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Term Definition

A gerund is a term for a verb form that functions as a noun. In English, the term has been applied to -ing forms in certain uses. Traditional grammar made a distinction within -ing forms between present participles and gerunds, a distinction that is not observed in such modern linguistically-informed grammars.

What is a gerund?

So, if you're reading this, then you probably want to know what a gerund is. 

We can definitely help you with that. The purpose of this glossary entry is to help you become a more successful writer and student—and that includes understanding the nature of the gerund. 

The gerund is a verb that is turned into a noun by adding "-ing" to the end of it

For example, if you say that "I enjoy swimming", the swimming is a noun formed from the root verb swim. 

It is important to know that the gerund is not the same thing as the progressive verb form (for example "I was swimming"). 

How to use gerunds in sentences

Here is an example of the gerund being used correctly in a sentence. 

"His favorite hobby is reading, and this has been true ever since he was a small child; this is probably why school is easy for him today."

In this sentence reading is a gerund that is being used in a correct way. 

Now, here is an example of the gerund being used incorrectly in a sentence. 

"He was reading a long Russian novel when he was suddenly interrupted by hard knocking on his back door."

In this sentence, "reading" is actually not a gerund but rather the past progressive form. 

In case you are still a little confused about the nature of the gerund, here are a couple rules that may be able to improve your understanding of the concept.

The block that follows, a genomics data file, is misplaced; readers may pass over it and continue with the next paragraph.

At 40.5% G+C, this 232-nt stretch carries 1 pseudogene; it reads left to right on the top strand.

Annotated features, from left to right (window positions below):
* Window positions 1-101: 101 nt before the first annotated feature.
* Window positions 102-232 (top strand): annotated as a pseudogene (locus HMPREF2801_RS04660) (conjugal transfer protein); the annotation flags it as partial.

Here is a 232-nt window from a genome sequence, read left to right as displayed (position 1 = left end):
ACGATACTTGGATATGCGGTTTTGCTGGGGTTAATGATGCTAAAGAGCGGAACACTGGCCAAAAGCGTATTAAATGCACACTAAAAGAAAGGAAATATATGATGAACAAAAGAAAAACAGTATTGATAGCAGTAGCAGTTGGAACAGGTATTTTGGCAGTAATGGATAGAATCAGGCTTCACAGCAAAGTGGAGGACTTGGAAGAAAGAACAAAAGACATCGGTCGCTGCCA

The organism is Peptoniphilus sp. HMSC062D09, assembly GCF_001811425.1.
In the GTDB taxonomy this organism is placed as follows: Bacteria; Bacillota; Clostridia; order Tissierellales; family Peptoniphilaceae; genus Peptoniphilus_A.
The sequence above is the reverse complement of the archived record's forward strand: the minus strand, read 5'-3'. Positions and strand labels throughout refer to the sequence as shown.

1. Essentially, the gerund is a noun that is formed by understanding a certain action as an activity, per se. For example, "to read" is a verb, but "reading" is a gerund, because it signifies the activity of reading. The gerund always ends with "-ing", but it is thus not a verb. 

2. You can also figure out whether a word is a gerund by looking at the role the word fulfills within the context of the sentence as a whole. For example, "Eating is his favorite activity" has the same structure as "Pasta is his favorite food"; this indicates that eating, like pasta, is a noun—which would make it a gerund. 

Further reading - Discussion and usage

The gerund can be a little confusing at first due to the fact that it is a noun that looks like a verb. Again, this is due to the simple reason that the "-ing" form of the verb is itself treated as signifying not so much an action as an activity; not so much the act itself as the "event" of doing it, where the event itself counts as a thing (or noun). For example, "drinking" is a gerund if you're not talking about the actual action of drinking at some point in time, but just the more general event, situation, or activity of drinking. Whether a word is a gerund or a progressive verb thus depends primarily on how the word is being used. 

For the sake of clarity: the progressive tense refers to when the "-ing" form of a verb is actually being used as a verb and not as a noun. The progressive tenses are generally used in order to convey an action that is occurring across a period of time or duration. The progressive is a specific conjugation of verbs; it does not turn verbs into nouns. On the other hand, the gerund looks exactly like the progressive, but it turns the verb into a noun. Again, you can tell whether a word is a gerund primarily by paying attention to how it is used within a given sentence. 

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Synonyms: gerund

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